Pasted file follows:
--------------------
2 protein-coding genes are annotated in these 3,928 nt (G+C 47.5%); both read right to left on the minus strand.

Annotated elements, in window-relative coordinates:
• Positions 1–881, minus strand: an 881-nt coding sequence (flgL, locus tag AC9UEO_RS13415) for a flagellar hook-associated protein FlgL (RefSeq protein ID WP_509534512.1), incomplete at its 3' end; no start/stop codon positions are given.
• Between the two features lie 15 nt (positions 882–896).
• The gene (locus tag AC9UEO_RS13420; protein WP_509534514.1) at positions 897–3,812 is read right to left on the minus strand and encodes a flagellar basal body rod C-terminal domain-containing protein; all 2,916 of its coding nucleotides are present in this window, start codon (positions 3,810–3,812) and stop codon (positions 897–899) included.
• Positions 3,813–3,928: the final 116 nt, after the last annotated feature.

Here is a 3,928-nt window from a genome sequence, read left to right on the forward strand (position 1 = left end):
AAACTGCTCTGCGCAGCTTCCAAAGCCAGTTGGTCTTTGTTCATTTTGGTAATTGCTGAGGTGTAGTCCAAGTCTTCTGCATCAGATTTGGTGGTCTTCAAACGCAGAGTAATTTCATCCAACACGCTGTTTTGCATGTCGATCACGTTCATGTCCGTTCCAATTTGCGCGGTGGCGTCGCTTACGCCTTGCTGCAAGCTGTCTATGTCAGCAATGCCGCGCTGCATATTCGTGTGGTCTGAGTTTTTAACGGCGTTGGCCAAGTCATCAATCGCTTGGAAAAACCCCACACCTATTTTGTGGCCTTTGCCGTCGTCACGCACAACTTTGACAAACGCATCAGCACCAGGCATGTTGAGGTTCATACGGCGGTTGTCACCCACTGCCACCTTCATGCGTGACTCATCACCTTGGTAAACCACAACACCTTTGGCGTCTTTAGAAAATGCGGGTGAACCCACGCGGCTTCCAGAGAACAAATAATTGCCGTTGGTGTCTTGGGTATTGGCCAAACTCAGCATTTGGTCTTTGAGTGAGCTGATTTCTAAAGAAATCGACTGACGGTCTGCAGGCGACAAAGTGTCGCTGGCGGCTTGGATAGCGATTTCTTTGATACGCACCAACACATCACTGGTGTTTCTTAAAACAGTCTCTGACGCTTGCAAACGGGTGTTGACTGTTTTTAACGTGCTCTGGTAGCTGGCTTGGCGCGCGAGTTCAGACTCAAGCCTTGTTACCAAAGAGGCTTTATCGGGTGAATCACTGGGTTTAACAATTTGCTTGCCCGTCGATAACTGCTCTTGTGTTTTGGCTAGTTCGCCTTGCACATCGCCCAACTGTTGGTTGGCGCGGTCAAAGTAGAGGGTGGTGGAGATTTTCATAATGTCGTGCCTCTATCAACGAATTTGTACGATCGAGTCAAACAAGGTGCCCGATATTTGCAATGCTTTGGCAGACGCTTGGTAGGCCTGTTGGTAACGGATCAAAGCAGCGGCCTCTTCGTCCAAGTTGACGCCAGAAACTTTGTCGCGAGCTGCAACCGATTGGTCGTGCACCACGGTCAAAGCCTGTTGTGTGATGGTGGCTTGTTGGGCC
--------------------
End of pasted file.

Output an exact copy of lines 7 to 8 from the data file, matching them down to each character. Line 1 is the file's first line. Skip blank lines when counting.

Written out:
Here is a 3,928-nt window from a genome sequence, read left to right on the forward strand (position 1 = left end):
AAACTGCTCTGCGCAGCTTCCAAAGCCAGTTGGTCTTTGTTCATTTTGGTAATTGCTGAGGTGTAGTCCAAGTCTTCTGCATCAGATTTGGTGGTCTTCAAACGCAGAGTAATTTCATCCAACACGCTGTTTTGCATGTCGATCACGTTCATGTCCGTTCCAATTTGCGCGGTGGCGTCGCTTACGCCTTGCTGCAAGCTGTCTATGTCAGCAATGCCGCGCTGCATATTCGTGTGGTCTGAGTTTTTAACGGCGTTGGCCAAGTCATCAATCGCTTGGAAAAACCCCACACCTATTTTGTGGCCTTTGCCGTCGTCACGCACAACTTTGACAAACGCATCAGCACCAGGCATGTTGAGGTTCATACGGCGGTTGTCACCCACTGCCACCTTCATGCGTGACTCATCACCTTGGTAAACCACAACACCTTTGGCGTCTTTAGAAAATGCGGGTGAACCCACGCGGCTTCCAGAGAACAAATAATTGCCGTTGGTGTCTTGGGTATTGGCCAAACTCAGCATTTGGTCTTTGAGTGAGCTGATTTCTAAAGAAATCGACTGACGGTCTGCAGGCGACAAAGTGTCGCTGGCGGCTTGGATAGCGATTTCTTTGATACGCACCAACACATCACTGGTGTTTCTTAAAACAGTCTCTGACGCTTGCAAACGGGTGTTGACTGTTTTTAACGTGCTCTGGTAGCTGGCTTGGCGCGCGAGTTCAGACTCAAGCCTTGTTACCAAAGAGGCTTTATCGGGTGAATCACTGGGTTTAACAATTTGCTTGCCCGTCGATAACTGCTCTTGTGTTTTGGCTAGTTCGCCTTGCACATCGCCCAACTGTTGGTTGGCGCGGTCAAAGTAGAGGGTGGTGGAGATTTTCATAATGTCGTGCCTCTATCAACGAATTTGTACGATCGAGTCAAACAAGGTGCCCGATATTTGCAATGCTTTGGCAGACGCTTGGTAGGCCTGTTGGTAACGGATCAAAGCAGCGGCCTCTTCGTCCAAGTTGACGCCAGAAACTTTGTCGCGAGCTGCAACCGATTGGTCGTGCACCACGGTCAAAGCCTGTTGTGTGATGGTGGCTTGTTGGGCC